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As his playing days ended in the mid 1950s, he coached Toronto's Balmy Beach football franchise and took an entry-level job with the Sears department store chain, where he climbed the ladder over the next 30 years. He eventually ran sporting goods, where he mingled with many famous outdoorsmen who advised the company on products.

He went fly fishing with baseball legend Ted Williams and camped with New Zealand explorer Sir Edmund Hillary, who, in 1953, along with a Sherpa mountaineer, had become the first to summit Mount Everest.

Hillary befriended O'Connor and insisted he come along to Everest in 1973 – not for a climbing expedition, although there would be some trekking involved. Mostly, he wanted O'Connor to meet the Sherpas.

O'Connor suffered serious altitude sickness on that first trip. He was laid up in a tent for several days, shaking and weak, nauseous and unable to sleep, eat, move around or think clearly. When he recovered from the illness and saw the splendour of the mountain landscape and its people, he was overtaken by their friendship and way of life and the uniquely unassuming way in which they expressed gratitude.

"I'm not a lover of mountains or climbing. I often went across the bridges on all fours because I was a little chicken," O'Connor recalled. "But I so loved the flowers and the trees and the people that lived there. Even though they have so little, there is something about them – they are heartwarming, and so appreciative of everything we do for them."

At that time in the Solu-Khumbu region of Nepal, the Sherpas had no running water or electricity. O'Connor and Hillary, both tall men, towered like giants over the smaller-of-stature Nepalese, but became ingrained in the communities there as they returned year after year.

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Together, they founded the Sir Edmund Hillary Foundation of Canada and raised money through donations via galas, auctions and help from Sears and the Canadian International Development Agency. The funds have built schools and hospitals, bridges, trails and reforestation projects.

(O'Connor also introduced the region to the Special Olympics, a passion of his in Canada as well, among other charitable causes.)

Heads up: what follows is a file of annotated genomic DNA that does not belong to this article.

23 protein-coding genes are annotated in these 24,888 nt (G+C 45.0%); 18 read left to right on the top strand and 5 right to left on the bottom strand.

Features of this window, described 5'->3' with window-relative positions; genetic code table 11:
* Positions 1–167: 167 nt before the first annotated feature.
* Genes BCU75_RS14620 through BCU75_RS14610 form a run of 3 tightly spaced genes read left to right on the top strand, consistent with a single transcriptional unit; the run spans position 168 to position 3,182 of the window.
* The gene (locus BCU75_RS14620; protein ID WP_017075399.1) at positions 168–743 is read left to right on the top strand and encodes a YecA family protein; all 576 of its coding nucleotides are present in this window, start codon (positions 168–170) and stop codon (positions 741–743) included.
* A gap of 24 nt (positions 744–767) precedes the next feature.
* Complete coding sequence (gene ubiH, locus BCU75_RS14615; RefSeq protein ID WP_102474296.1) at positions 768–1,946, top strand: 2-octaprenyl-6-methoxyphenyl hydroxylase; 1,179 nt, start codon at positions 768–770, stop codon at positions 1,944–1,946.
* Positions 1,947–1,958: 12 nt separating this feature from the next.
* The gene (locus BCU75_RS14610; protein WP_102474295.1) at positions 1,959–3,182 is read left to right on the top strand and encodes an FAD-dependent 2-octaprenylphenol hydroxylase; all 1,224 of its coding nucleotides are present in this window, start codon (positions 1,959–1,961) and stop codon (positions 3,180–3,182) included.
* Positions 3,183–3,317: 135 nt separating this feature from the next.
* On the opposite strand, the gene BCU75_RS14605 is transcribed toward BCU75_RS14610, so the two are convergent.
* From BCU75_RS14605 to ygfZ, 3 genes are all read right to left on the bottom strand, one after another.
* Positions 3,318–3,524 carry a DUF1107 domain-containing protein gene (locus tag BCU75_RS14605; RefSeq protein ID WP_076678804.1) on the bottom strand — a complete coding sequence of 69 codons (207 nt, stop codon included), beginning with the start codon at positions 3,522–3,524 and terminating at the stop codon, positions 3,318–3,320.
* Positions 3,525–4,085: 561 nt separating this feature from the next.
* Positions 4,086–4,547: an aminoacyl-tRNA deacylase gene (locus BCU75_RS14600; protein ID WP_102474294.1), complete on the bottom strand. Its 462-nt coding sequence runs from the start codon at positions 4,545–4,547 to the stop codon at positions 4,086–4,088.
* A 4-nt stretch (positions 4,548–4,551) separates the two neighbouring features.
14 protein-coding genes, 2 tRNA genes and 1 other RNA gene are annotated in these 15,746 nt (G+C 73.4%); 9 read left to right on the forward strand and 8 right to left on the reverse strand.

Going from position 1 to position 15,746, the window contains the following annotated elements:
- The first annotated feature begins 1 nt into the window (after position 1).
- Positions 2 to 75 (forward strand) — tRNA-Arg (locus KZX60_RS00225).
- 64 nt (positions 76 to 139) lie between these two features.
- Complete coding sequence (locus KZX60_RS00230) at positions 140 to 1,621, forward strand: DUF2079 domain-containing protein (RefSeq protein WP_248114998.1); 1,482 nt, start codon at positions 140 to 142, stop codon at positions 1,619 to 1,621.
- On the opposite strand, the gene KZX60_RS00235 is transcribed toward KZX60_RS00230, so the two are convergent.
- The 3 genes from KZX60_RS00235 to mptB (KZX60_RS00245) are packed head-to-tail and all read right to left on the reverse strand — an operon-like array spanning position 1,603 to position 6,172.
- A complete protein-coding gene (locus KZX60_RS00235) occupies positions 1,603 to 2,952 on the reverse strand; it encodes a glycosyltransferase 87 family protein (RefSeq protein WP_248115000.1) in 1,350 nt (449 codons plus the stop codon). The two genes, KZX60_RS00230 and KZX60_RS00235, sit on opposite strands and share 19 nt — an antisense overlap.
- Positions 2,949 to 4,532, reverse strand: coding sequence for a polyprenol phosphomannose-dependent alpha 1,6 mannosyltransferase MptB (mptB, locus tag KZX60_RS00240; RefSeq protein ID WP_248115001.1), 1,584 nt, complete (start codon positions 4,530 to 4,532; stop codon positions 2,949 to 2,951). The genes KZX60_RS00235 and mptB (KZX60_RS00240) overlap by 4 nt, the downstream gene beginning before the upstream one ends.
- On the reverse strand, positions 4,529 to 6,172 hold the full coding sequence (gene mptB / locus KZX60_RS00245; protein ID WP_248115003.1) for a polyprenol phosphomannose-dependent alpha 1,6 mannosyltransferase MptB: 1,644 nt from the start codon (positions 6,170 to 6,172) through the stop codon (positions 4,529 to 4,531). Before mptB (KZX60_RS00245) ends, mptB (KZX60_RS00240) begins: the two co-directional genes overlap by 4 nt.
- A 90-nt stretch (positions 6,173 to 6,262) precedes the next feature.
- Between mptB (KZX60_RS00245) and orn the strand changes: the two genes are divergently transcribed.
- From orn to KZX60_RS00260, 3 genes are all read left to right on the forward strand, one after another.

"I remember dad and Sir Edmund going off to various Rotary Clubs with their slide projector and would come back so excited that they had raised $200 – and that was so significant to them back then" said his daughter, Karen O'Connor, who took over as foundation president a few years ago.

"It kept growing, and a whole new generation of Sherpas has been educated, and the foundation has funded scholarships to get Sherpas educated as doctors. Dad often Skypes with the hospital there to see how things are going. He felt very empowered and rewarded that he could make a difference. He has his big hands in it there today – that's what keeps him so vibrant at 86."

O'Connor now lives in a Toronto condo and still visits the Sherpas yearly – often helicoptered in for trips he can no longer make on foot. He is active in the foundation's galas and fundraisers. Hillary died in 2008 at 88, but the foundation lives on, having raised approximately $5-million for the Sherpas since 1974.

"Everything has happened so nicely in my life, from football to Special Olympics to my spectacular experiences around the world in business and with the Sherpas, and I have three amazing children – a whole life so many people would just love to have," O'Connor said. "Through Sir Ed, I even got to have coffee with the Dali Lama and with [astronaut] Neil Armstrong.

"I don't know why this one guy has had so much luck."

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Sports reporter

Based in Toronto, Rachel Brady writes on a number of sports for The Globe and Mail, including football, tennis and women's hockey. More